all Flash storage spaces direct
To the Core

Choosing the Right All-Flash Storage Spaces Direct Configuration

Don’t put a Go Kart engine in your race car! Part II of this blog series looks at initial testing results and how they can help you to choose the right Storage Spaces Direct configuration for virtualized workloads.

Software-defined storage solutions can provide many benefits, but they can’t overcome running a workload on the wrong storage configuration. In my first post in this series, Matching Storage Spaces Direct Configurations to Your Workload, I introduced workloads and I/O patterns in the context of Storage Spaces Direct.

In this post I will look at some early test results and what they suggest for configuring all-flash Storage Spaces Direct for virtualized workloads.

The Test Environment – All-Flash Using SAS and NVMe™ SSDs

Let’s spend a moment describing what was tested.

Hardware: a 4-node Storage Spaces Direct cluster using Lenovo™ x3650 M5 servers, with Mellanox® ConnectX®-4 100Gb/s NICs (to ensure network bandwidth wasn’t a bottleneck).

Software: each node ran Windows Server® 2016 Datacenter Edition with Storage Spaces Direct enabled, and the DiskSpd storage performance test tool creating I/O load. Altogether there were 4 instances of DiskSpd running, one on each node, running bare-metal (no virtualization).

The storage configuration was tested by having DiskSpd run about 400 combinations of varying block size, read/write mix, queue depth, working set size, etc. The four DiskSpd instances are coordinated so they run the identical combination at the same time, and when that combination has completed they move together to the next combination. A total of several petabytes of I/O were issued, with about 1 billion rows of data captured (PerfMon counters, event logs, etc.) for later analysis.

This configuration used the HGST Ultrastar® SN260 NVMe Add-In Card (AIC) SSD for the caching tier, and the HGST Ultrastar SS200 12G SAS SSD for the capacity tier.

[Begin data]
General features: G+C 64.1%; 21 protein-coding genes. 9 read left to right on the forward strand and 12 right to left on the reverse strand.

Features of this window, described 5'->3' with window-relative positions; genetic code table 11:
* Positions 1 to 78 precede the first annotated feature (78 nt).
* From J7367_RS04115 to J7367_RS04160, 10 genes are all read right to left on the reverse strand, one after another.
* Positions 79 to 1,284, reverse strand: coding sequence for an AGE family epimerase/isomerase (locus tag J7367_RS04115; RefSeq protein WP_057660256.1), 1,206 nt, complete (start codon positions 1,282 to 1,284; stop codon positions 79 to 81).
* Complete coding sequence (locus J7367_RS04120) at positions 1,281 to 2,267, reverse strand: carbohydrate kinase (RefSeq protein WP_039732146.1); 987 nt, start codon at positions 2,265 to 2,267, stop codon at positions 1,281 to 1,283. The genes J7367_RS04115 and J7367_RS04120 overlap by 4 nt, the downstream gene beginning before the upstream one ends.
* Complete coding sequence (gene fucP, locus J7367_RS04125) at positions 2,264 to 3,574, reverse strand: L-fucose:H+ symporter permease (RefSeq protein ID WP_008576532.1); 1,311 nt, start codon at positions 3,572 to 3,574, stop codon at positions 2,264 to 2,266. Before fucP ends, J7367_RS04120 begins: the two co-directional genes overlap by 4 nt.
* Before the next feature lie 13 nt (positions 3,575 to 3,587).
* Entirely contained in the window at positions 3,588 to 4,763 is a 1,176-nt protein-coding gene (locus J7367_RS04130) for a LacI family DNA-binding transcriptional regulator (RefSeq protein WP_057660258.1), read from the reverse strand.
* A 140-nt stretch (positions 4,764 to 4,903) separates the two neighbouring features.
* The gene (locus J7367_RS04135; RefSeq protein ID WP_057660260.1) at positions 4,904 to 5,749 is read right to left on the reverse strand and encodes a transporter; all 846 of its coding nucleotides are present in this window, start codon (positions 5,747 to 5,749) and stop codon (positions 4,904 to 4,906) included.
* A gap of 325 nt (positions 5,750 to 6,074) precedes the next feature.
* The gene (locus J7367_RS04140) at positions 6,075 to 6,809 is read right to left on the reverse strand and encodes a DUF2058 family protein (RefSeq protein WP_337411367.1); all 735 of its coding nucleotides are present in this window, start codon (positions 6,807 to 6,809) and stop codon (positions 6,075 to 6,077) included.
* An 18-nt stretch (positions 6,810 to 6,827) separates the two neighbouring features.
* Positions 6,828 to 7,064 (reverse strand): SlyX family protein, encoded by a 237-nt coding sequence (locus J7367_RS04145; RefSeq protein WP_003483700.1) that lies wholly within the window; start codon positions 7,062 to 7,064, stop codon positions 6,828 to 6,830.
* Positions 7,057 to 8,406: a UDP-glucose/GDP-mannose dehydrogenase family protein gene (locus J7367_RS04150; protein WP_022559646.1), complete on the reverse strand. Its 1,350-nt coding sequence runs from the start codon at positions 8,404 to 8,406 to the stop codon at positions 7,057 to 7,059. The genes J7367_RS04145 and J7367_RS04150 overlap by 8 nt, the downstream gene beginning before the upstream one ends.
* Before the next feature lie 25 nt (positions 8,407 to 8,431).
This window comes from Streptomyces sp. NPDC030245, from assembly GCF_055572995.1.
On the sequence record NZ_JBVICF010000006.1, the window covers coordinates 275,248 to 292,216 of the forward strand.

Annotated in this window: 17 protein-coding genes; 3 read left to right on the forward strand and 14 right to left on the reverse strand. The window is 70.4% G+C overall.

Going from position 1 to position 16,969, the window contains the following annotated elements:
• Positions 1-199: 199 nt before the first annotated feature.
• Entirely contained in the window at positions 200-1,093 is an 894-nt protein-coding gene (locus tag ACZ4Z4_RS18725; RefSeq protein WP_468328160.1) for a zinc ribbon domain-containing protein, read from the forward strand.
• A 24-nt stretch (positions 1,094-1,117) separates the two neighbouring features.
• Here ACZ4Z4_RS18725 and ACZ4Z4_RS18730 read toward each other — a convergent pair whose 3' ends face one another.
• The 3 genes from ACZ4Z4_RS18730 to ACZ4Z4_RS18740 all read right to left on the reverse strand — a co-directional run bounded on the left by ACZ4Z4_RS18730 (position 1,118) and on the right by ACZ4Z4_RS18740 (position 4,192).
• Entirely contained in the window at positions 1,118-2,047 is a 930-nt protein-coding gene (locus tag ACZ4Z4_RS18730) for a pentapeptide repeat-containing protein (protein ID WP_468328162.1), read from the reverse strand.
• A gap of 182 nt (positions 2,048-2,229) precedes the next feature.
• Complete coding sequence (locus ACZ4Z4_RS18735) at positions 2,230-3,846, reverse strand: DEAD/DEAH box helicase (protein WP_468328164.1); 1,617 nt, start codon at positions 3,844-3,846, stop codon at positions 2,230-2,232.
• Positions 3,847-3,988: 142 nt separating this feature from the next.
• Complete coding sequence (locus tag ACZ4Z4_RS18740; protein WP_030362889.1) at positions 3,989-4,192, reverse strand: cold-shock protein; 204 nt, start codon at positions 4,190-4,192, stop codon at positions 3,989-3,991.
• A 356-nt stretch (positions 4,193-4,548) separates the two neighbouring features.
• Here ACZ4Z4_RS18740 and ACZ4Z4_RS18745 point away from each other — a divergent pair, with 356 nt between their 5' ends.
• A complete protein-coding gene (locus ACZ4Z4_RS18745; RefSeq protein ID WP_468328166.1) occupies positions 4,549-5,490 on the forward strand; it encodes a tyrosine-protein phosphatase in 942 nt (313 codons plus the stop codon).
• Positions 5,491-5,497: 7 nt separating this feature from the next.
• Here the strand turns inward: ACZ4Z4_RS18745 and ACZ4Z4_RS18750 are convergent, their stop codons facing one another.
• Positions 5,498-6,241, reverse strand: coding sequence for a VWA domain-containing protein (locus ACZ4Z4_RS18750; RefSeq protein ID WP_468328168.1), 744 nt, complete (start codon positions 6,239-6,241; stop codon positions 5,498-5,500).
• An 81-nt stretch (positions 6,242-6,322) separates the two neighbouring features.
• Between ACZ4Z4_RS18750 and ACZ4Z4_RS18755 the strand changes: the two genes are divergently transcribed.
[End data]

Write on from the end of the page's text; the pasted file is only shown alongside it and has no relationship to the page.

The HGST Ultrastar® SN260 NVMe Add-In Card (AIC), and the HGST Ultrastar SS200 12G SAS SSD
The HGST Ultrastar® SN260 NVMe Add-In Card (AIC), and the HGST Ultrastar SS200 12G SAS SSD

For testing, each node had one NVMe drive (3.2TB)[1] and 10 SAS SSDs (each 1.92TB) – note this is not a recommended production configuration (and I’ll explain further in my next blog), but was adequate for testing and provides relevant insights. This configuration gave 22.4TB of raw storage per nodes, and 89.6TB across the cluster.

Test Results – 100K’s of IOPS, at Microsecond Latency

We observed that 75% of reads came from the local node, i.e., from the storage devices directly attached to the server; the other 25% of reads came from a different node in the cluster using SMB RDMA.

Storage Space all flash Read I/O

This makes sense intuitively: Storage Spaces Direct was configured to use 3-way mirroring, you have your original data, call it A, plus two extra copies of your data, call them A’ and A”, so three copies total. Storage Spaces Direct decides which node gets each of those copies.

In our 4-node configuration, you get a copy on the local node – whether A, A’ or A” – in three of the four permutations of which node gets which copy, and no local copy in the remaining permutation. So it stands to reason that 75% of reads came from the local node, and 25% of reads came from a remote node.

Looking at local and non-local reads together, we observed that 98.9% of all reads completed in <5 ms, with 55.7% completed in <1 ms and 43.2% completed in <5 ms (measured over 176k IOPS @ 64kB, 100% random read).

Storage Spaces Read Latency All Flash

This is one of the key value propositions for Storage Spaces Direct, high performance delivered by standard hardware. Ask your SAN admin what percentage of requests to the SAN are completed in <5ms, and ask your reseller to compare the cost of a Storage Spaces Direct solution to that SAN.

Good For Virtualization

The test results suggest this all-flash configuration should be a good fit for virtualized workloads, by enabling increased workload density, i.e., more workloads running on each node.